The Sound Transit Board on Thursday received several illustrative scenarios for prioritizing ST3 projects through the realignment required this summer because of tax shortfalls and cost overruns. The scenarios bookend the range of possibilities with delays on individual projects ranging from 1 to 14 years.
Among the scenarios is a phasing approach which would keep delays on the highest priority projects within the range of 2 to 4 years. Due to subarea constraints on Board action, some variation of the phasing approach seems the most likely to emerge from the realignment process.
‘Additional Capacity’ options.
In a lengthy presentation, staff also reviewed options for additional revenue that might reduce these delays. This would lean most heavily on increased federal support, including aid for transit that is making its way through the House in the current COVID relief bill. While the political environment in DC has shifted in favor of support for transit, and the baseline financial scenario has already been cushioned with $3 billion of additional expected grants, Sound Transit wants to go further with another $2-$8 billion in aid over the life of the program. Similarly, Sound Transit hopes to extract $4 billion from the state legislature, mostly through direct appropriations.
Locally, there are three options in play. The Board could enact a rental car tax, though the $70 million impact is very small. With majority voter approval in an RTA ballot, a $24 annual head tax could raise $685 million through 2041. A more material option would be an expansion of Sound Transit’s debt capacity. That adds $1-3 billion of capacity, but that requires 60% voter approval.
Except for some federal aid, this is all fairly speculative and will not be much clearer this summer than it is today. The Board will need to make realignment decisions not knowing if any of these options will play out favorably, though it will be tempting to postpone announcing project delays by assuming the best.
The illustrative scenarios should not be taken very literally. Sound Transit is required to consider all the goals of the ST2 and ST3 plans, and also to conform to subarea equity. The illustrative scenarios do neither. They benchmark what alternative capital plans would look like if the prioritization were driven by just one consideration.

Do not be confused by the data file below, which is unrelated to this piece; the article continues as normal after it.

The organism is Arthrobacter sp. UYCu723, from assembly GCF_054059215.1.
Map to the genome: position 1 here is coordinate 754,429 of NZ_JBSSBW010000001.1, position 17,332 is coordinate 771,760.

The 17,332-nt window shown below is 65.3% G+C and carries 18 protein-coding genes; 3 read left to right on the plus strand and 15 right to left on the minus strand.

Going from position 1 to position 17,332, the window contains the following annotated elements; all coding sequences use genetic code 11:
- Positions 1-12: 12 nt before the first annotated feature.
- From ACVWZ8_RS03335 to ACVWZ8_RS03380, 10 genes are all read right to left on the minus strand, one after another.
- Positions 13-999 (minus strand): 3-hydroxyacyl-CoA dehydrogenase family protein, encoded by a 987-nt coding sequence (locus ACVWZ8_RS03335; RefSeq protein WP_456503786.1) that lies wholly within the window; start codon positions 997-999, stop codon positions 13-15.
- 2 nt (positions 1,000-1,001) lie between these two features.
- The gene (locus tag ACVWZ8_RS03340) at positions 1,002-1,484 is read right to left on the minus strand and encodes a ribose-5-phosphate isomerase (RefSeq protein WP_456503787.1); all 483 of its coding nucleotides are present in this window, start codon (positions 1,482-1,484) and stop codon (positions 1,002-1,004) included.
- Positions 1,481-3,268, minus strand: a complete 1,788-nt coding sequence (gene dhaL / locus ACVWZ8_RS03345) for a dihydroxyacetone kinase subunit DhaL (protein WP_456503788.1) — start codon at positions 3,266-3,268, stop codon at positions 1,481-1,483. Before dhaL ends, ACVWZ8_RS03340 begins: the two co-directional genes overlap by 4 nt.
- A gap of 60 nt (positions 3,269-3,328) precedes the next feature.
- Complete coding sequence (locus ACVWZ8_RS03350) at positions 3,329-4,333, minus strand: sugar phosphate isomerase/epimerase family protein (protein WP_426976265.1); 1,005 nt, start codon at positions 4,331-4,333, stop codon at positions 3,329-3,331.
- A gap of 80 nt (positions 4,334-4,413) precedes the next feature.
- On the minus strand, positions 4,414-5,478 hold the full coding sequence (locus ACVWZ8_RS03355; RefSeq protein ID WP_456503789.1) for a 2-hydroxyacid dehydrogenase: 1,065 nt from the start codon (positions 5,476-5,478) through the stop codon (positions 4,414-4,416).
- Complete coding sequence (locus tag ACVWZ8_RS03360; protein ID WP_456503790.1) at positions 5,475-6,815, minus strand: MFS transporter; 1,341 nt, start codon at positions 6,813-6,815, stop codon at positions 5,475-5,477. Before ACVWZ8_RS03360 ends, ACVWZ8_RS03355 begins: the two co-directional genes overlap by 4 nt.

The ridership scenario prioritizes projects with the largest total ridership. Weirdly, there’s no cost performance metric here, so small projects that may perform well on a rider per dollar basis fall to the bottom. The ridership metric would have delays of no more than two years on the downtown Seattle tunnel and Ballard extension, but would see the infill stations and parking projects delayed up to 11 years if no additional funding beyond the current forecast is forthcoming.
The equity scenario very nearly flips this. Infill stations perform well (as measured by the income and race mix in the one-mile station circle). Some South King and Pierce projects also perform better on this metric, with Ballard and most Eastside projects underperforming. The range of delays to projects on this metric vary from about two to ten years.
The spine scenario needs no introduction. Extensions to Tacoma Dome and Everett would see two years of delay on the Everett-Tacoma spine. The second downtown Seattle tunnel would also open within two years of its original schedule. Every other project would see nine years of delay.
The last and most complex scenario combines tenure and opportunities for phasing. The tenure criteria would give the highest priority to projects promised in ST2, and phasing would break apart most of the large ST3 projects to deliver some nearly on-time station openings in every geography.
Some of the phasing suggestions are more intuitive than others. On the Eastside, truncating Issaquah rail at Eastgate in a first phase would deliver the more valuable intra-Bellevue connections early while deferring the costly lower-ridership miles of rail along I-90. A Delridge terminus in West Seattle would serve critical connecting bus lines. An interim terminus at Smith Cove for the Ballard line seems underwhelming, but it recognizes that most of the ‘Ballard line’ ridership is in South Lake Union and downtown. Snohomish County will prefer a first phase of Everett rail extend to Paine Field rather than stop at Mariner though the latter is a promising bus terminus for commuters to Seattle. In the south, it’s not clear what advantage Fife has over Federal Way as an interim terminus, though the lower cost options for the South OMF-E require a 1.5 mile rail extension beyond Federal Way anyway. Local representatives may make different choices as they juggle Tacoma Dome Link against Sounder improvements.
Nancy Backus may have spoken for several Board members when she asked if each subarea could directly identify their priorities and have Sound Transit develop that scenario. The Board is visibly struggling to come up with a shared vision better than having each subarea move forward within their own particular financial constraints.
Given the large uncertainties about future revenues and costs, the phasing approach offers a politically palatable way forward. Sound Transit can make firm commitments to a limited set of extensions in every area with modest delays (some of which are already baked in as COVID has slowed environmental review by a year or more). Those can be supported with high confidence that they are affordable on a schedule close to the ST3 plan.
The secondary phases might face long delays if the current financial projections play out over the next two decades, but the delays may be reduced if enough funding is added or if cost savings are realized on earlier projects. As the Board grapples with the huge uncertainties in the out-years, there is no particular urgency for the Board to set firm dates on projects where work won’t begin for years anyway.